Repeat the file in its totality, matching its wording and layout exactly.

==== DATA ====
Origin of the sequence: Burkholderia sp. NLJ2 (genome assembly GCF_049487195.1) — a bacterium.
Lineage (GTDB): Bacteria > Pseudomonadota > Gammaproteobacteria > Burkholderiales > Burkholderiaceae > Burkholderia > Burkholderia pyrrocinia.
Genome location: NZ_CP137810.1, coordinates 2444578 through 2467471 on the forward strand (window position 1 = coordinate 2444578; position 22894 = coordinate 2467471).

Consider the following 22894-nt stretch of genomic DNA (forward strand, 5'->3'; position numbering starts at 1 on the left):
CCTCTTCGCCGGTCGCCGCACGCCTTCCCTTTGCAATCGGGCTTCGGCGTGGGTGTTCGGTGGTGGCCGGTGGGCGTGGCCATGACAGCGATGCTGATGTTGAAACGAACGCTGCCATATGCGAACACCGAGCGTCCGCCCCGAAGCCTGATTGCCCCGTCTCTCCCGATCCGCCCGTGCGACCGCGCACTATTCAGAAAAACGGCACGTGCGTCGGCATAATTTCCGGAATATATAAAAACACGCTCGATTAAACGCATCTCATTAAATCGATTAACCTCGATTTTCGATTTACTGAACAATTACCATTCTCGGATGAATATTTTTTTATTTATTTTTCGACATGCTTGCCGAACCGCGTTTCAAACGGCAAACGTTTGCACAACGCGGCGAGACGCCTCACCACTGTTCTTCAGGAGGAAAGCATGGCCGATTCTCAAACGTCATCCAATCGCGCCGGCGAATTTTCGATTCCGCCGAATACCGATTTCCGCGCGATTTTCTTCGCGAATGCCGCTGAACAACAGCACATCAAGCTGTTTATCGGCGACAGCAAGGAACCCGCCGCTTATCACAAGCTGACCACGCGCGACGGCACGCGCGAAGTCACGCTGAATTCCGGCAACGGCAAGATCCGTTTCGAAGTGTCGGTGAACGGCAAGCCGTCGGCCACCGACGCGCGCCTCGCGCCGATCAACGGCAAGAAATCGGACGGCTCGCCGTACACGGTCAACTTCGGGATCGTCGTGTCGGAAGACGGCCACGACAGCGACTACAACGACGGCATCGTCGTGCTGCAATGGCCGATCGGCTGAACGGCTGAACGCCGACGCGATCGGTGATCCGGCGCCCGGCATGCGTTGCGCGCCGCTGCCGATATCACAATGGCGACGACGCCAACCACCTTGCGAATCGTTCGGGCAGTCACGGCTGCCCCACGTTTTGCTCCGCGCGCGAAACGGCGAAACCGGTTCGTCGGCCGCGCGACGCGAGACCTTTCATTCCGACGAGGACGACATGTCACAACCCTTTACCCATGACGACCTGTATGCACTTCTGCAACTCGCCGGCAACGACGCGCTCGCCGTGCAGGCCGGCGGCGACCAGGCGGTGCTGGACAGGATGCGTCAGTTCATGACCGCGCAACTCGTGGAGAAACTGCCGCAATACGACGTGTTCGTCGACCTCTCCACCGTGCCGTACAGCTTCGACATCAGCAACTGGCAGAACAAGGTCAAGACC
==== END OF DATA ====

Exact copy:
Origin of the sequence: Burkholderia sp. NLJ2 (genome assembly GCF_049487195.1) — a bacterium.
Lineage (GTDB): Bacteria > Pseudomonadota > Gammaproteobacteria > Burkholderiales > Burkholderiaceae > Burkholderia > Burkholderia pyrrocinia.
Genome location: NZ_CP137810.1, coordinates 2444578 through 2467471 on the forward strand (window position 1 = coordinate 2444578; position 22894 = coordinate 2467471).

Consider the following 22894-nt stretch of genomic DNA (forward strand, 5'->3'; position numbering starts at 1 on the left):
CCTCTTCGCCGGTCGCCGCACGCCTTCCCTTTGCAATCGGGCTTCGGCGTGGGTGTTCGGTGGTGGCCGGTGGGCGTGGCCATGACAGCGATGCTGATGTTGAAACGAACGCTGCCATATGCGAACACCGAGCGTCCGCCCCGAAGCCTGATTGCCCCGTCTCTCCCGATCCGCCCGTGCGACCGCGCACTATTCAGAAAAACGGCACGTGCGTCGGCATAATTTCCGGAATATATAAAAACACGCTCGATTAAACGCATCTCATTAAATCGATTAACCTCGATTTTCGATTTACTGAACAATTACCATTCTCGGATGAATATTTTTTTATTTATTTTTCGACATGCTTGCCGAACCGCGTTTCAAACGGCAAACGTTTGCACAACGCGGCGAGACGCCTCACCACTGTTCTTCAGGAGGAAAGCATGGCCGATTCTCAAACGTCATCCAATCGCGCCGGCGAATTTTCGATTCCGCCGAATACCGATTTCCGCGCGATTTTCTTCGCGAATGCCGCTGAACAACAGCACATCAAGCTGTTTATCGGCGACAGCAAGGAACCCGCCGCTTATCACAAGCTGACCACGCGCGACGGCACGCGCGAAGTCACGCTGAATTCCGGCAACGGCAAGATCCGTTTCGAAGTGTCGGTGAACGGCAAGCCGTCGGCCACCGACGCGCGCCTCGCGCCGATCAACGGCAAGAAATCGGACGGCTCGCCGTACACGGTCAACTTCGGGATCGTCGTGTCGGAAGACGGCCACGACAGCGACTACAACGACGGCATCGTCGTGCTGCAATGGCCGATCGGCTGAACGGCTGAACGCCGACGCGATCGGTGATCCGGCGCCCGGCATGCGTTGCGCGCCGCTGCCGATATCACAATGGCGACGACGCCAACCACCTTGCGAATCGTTCGGGCAGTCACGGCTGCCCCACGTTTTGCTCCGCGCGCGAAACGGCGAAACCGGTTCGTCGGCCGCGCGACGCGAGACCTTTCATTCCGACGAGGACGACATGTCACAACCCTTTACCCATGACGACCTGTATGCACTTCTGCAACTCGCCGGCAACGACGCGCTCGCCGTGCAGGCCGGCGGCGACCAGGCGGTGCTGGACAGGATGCGTCAGTTCATGACCGCGCAACTCGTGGAGAAACTGCCGCAATACGACGTGTTCGTCGACCTCTCCACCGTGCCGTACAGCTTCGACATCAGCAACTGGCAGAACAAGGTCAAGACC